The Attorney-General of the Federation, Abubakar Malami, has written to President Muhammadu Buhari, urging him to back off on his administration’s legal battles against the principal actors in the controversial Malabu Oil deal, Premium Times reports.
The raging scandal over the OPL 245 oil block began in 2011 when the Goodluck Jonathan administration approved its purchase by Shell and Agip-Eni from Malabu Oil and Gas Ltd., a suspected briefcase firm with ties to Dan Etete, a convicted criminal who was Nigeria’s petroleum minister from 1995 to 1998.
The Jonathan administration officials who participated in the negotiation preceding the controversial sale of the massive oil block included Mohammed Bello Adoke, Attorney-General at the time; and Diezani Alison-Madueke, who was petroleum minister.
Jonathan himself was named by investigators as being involved in the alleged fraud, but the former president strongly denies the charges.
The Economic and Financial Crimes Commission, EFCC has been pursuing fraud and criminal conspiracy charges against Adoke, Etete and their alleged accomplices since 2016. Messrs. Adoke and Etete are believed to be at large, and the anti-graft agency had repeatedly sought to fish them out.
Messrs Adoke, Etete, Alison-Madueke and all other officials named in the scandal have denied wrongdoings.
Adoke said the sale was approved to save Nigeria from huge financial losses that could arise from international arbitration lawsuits.
In his letter to Buhari, Malami said, following due examination of the case files. he was able to determine that the EFCC has no significant evidence to prove its allegations of sharp practices against prominent players like Bello Adoke, Diezani Alison-Madueke and others.
Besides, Malami said, the Nigerian government risks being portrayed before the international community and foreign investors as an unserious country that could not be trusted to live up to its obligations to international partners.
“Clearly, potential investors will not have the confidence to invest in Nigeria if the government of the country is perceived as one which does not honour its commitments,” Malami said of the OPL 245 oil deal which was approved by at least three former Nigerian Attorney-Generals.
The September 27, 2017 letter advised the president to pursue Nigeria’s possible investment in the disputed oil blocks rather than trying to repossess it or prosecute former Nigerian government officials or Shell or Agip-Eni chiefs involved in the deal.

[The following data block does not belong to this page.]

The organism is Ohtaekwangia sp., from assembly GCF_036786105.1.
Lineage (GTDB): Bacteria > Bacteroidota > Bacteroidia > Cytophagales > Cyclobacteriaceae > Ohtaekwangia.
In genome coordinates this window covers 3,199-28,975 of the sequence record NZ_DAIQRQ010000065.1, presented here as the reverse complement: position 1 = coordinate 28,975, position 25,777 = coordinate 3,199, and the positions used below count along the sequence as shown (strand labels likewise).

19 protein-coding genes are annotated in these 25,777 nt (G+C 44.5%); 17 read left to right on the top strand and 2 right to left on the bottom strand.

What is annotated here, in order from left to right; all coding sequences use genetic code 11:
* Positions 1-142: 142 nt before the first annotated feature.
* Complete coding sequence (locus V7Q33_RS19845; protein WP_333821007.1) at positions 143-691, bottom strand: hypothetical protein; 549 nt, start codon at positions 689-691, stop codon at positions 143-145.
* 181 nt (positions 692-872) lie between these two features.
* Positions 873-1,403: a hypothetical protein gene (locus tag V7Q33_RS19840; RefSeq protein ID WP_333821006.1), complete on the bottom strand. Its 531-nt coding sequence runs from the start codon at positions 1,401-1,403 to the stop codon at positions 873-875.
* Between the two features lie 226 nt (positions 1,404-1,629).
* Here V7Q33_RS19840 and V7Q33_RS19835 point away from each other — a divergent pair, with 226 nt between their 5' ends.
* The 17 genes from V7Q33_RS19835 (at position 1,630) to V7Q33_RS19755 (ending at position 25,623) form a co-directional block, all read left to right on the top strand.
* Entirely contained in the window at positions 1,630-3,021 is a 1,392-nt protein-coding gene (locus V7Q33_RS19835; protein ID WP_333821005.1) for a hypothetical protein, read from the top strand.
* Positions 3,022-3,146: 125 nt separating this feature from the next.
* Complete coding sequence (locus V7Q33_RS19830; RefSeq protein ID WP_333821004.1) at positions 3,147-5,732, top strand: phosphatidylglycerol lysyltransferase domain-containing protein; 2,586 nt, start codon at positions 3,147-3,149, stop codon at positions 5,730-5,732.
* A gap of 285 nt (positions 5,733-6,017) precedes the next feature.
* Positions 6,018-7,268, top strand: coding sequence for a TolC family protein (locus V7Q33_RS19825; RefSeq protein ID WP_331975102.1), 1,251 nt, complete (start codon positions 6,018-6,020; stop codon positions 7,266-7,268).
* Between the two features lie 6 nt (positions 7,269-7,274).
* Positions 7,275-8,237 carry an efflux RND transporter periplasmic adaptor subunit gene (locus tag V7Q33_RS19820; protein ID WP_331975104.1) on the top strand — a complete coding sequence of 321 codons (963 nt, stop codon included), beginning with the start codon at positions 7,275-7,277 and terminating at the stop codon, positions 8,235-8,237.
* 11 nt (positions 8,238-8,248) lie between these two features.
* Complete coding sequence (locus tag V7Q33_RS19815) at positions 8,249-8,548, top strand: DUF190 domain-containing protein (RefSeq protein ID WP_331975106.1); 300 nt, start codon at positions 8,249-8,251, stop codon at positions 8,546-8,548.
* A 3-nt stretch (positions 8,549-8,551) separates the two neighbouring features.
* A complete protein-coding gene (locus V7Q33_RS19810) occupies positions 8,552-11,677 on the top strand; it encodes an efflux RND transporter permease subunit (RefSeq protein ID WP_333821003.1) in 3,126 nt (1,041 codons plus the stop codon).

Malami’s letter came as the EFCC ramps up legal efforts towards bringing Mr. Adoke back into Nigeria to face prosecution. But Malami insisted that the anti-graft office is on a wild goose chase and that the president should immediately intervene to save Nigeria from international embarrassment and reputation damage.
“There is nothing to show that the parties as constituted were at all times working together and having ‘meeting of the mind’ to wit to forge CAC documents and use some for the purpose of divesting the shares of the complainants and thereafter enter into a settlement agreement with FGN and other parties to take delivery of the proceeds of sale OPL 245.
“There is also nothing in the proof of evidence to support the charge money laundering and it is therefore impossible for the prosecution to prove the elements which include illicit funds, transfer for such through various channels to re-introduce same again into the regular financial system as legitimate funds in financial institutions etc.
“Without the express proof of these elements, the count may not be sustained on the premise of the attached proof of evidence.
“The EFCC investigation and attached proof of evidence do not appear to have clearly revealed the case of fraud against the parties who claimed to have acted in their official capacities with the approval of three consecutive presidents of the federal government of Nigeria at the time with further claim that the matter was intended to be resolved in national interest thereby saving the nation acrimonious litigations resulting in high legal fees and the dormancy of the oil field while litigation lasted,” Mr. Malami said.
Mr. Malami said Nigeria should take advantage of some favourable clauses in the agreement that allowed for government’s ownership of a part of the oil field.
“Your Excellency, the beneficial approach I counsel in the circumstances is for the federal government to take advantage of the terms of the agreement under clauses five and 11 to acquire a stake in the OPL 245 converting it to a production sharing contract (PSC) between FGN/NNPC, Shell and Agip after negotiating with the ENI/Shell to absorb the cost of the FGN/NNPC entry under the said clauses five and 11 through the PSC mechanism,” Mr. Malami said.
The Nigerian government, through the EFCC, has been trying to take possession of the lucrative oil deal, estimated to hold more than nine billion barrels of crude.
However, the Minister of State for Petroleum, Ibe Kachikwu, has been mounting pressure on the administration to allow Agip-Eni continue development of some parts of the field.
“Total investment from Agip involved in both the Zabazaba field, the power plant and the new refinery is in excess of $15 billion. That is major push in terms of our search for investment,” Kachikwu said after emerging from another meeting with then-Acting President Yemi Osinbajo at the State House on May 9, 2017.
The confusion in Nigeria over the scandal continues as Italian prosecutors are proceeding with criminal charges against Shell executives suspected to be involved in the OPL 245 deal. The prosecutors are also reportedly making progress in their criminal allegations against some Nigerian players named in the scandal.